present case, we held that "a jury award in a personal
injury action which compensates a plaintiff for the exact amount
of the plaintiff’s medical expenses and other special
damages is inadequate as a matter of law, irrespective of whether
those damages were controverted." Id. at 431, 492
S.E.2d at 639. This is so, we said, because such a verdict
"indicates that although the jury found the plaintiff was
injured and had incurred special damages, the jury, for whatever
reason, failed to compensate [the plaintiff] for any other items
of damage." Id., 492 S.E.2d at 638. We noted that,
"at a minimum, [the] plaintiff experienced pain, suffering,
and inconvenience . . . and was entitled to
compensation for [those] elements of damage." Id.

Hayes attempts to distinguish the present case from Bowers,
relying upon certain handwritten notations on the verdict form.
The notations, immediately below the foreperson’s signature,
read:

18,838.53 Medical

4,444.32 Lost Wages

Pain + Suffering

 

These notations, however, had been scratched out. Below them
are the following notations:

1,482.68 Medical

1,204.09 Wages

________ Balance For Pain + Suffering

 

Hayes argues that "[t]he notations clearly demonstrate
that the jury awarded the plaintiff damages for her medical
expenses, earnings lost, pain suffered and inconvenience caused
as a result of [his] negligence."

We think reliance upon the notations would raise many
questions and require us to resort to speculation and conjecture.
We have no way of knowing who made the notations and why or who,
if anyone, authorized them. We can only speculate whether the
notations were approved by the jury. More perplexing is why, if
the jury intended to compensate Toombs for pain, suffering, and
inconvenience, the verdict is in the exact amount of her special
damages.

In Ingles v. Dively, 246 Va. 244, 253, 435
S.E.2d 641, 646 (1993), we addressed the issue respecting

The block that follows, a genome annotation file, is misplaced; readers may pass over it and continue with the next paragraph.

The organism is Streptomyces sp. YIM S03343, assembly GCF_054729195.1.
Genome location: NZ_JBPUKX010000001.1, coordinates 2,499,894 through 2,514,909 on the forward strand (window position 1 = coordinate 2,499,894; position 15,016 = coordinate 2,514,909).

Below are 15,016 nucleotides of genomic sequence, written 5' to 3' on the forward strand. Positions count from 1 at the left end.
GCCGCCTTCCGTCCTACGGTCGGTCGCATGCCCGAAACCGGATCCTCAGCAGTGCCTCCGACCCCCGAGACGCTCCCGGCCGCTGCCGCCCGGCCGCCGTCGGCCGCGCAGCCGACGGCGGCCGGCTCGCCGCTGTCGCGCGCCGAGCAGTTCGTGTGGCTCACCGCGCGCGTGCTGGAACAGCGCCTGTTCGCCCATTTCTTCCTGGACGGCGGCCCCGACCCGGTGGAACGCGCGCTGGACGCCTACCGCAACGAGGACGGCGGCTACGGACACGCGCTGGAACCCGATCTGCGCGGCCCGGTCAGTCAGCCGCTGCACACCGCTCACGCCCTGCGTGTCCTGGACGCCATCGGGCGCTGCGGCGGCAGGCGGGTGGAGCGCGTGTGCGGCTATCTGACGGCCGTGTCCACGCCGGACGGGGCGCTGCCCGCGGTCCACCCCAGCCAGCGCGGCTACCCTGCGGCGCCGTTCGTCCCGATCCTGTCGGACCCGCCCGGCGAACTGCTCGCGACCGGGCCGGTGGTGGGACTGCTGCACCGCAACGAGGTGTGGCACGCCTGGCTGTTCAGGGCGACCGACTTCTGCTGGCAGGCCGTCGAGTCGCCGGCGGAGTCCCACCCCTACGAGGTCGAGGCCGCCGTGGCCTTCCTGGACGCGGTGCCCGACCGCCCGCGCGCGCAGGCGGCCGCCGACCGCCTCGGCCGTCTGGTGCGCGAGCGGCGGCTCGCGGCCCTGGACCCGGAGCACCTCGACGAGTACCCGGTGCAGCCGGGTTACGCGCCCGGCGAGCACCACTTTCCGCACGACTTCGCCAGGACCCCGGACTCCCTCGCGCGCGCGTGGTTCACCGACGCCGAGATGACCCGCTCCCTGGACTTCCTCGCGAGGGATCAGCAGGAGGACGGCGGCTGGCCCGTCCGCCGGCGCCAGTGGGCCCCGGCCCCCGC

notations on a verdict form. We stated that "[w]e share the
virtually unanimous view of courts across this country that a
court should not engage in speculation over the meaning of
notations made by jury members on the verdict form during the
deliberative process."

Previously, however, in DeWald v. King, 233 Va.
140, 354 S.E.2d 60 (1987), we did consider certain notations on a
verdict form. A close reading of DeWald, though, indicates
that consideration of the notations was unnecessary and not
essential to our holding. Before making any reference to the
notations, we had already determined, based upon Rome v. Kelly
Springfield Tire Co.
, 217 Va. 943, 234 S.E.2d 277 (1977), and
its progeny, that the verdict in DeWald was inadequate as
a matter of law. Therefore, the reference to the notations on the
verdict form was merely dictum.

Accordingly, we adhere to what we said in Ingles.
Notations such as those in the present case, located below the
signed verdict, simply are not part of the verdict, and a court
should not speculate about their origin, purpose, or meaning.

We hold, therefore, that Bowers is controlling and that
the verdict in the present case is inadequate as a matter of law.
We will reverse the trial court’s judgment and remand the
case for a new trial on damages.

Reversed and remanded.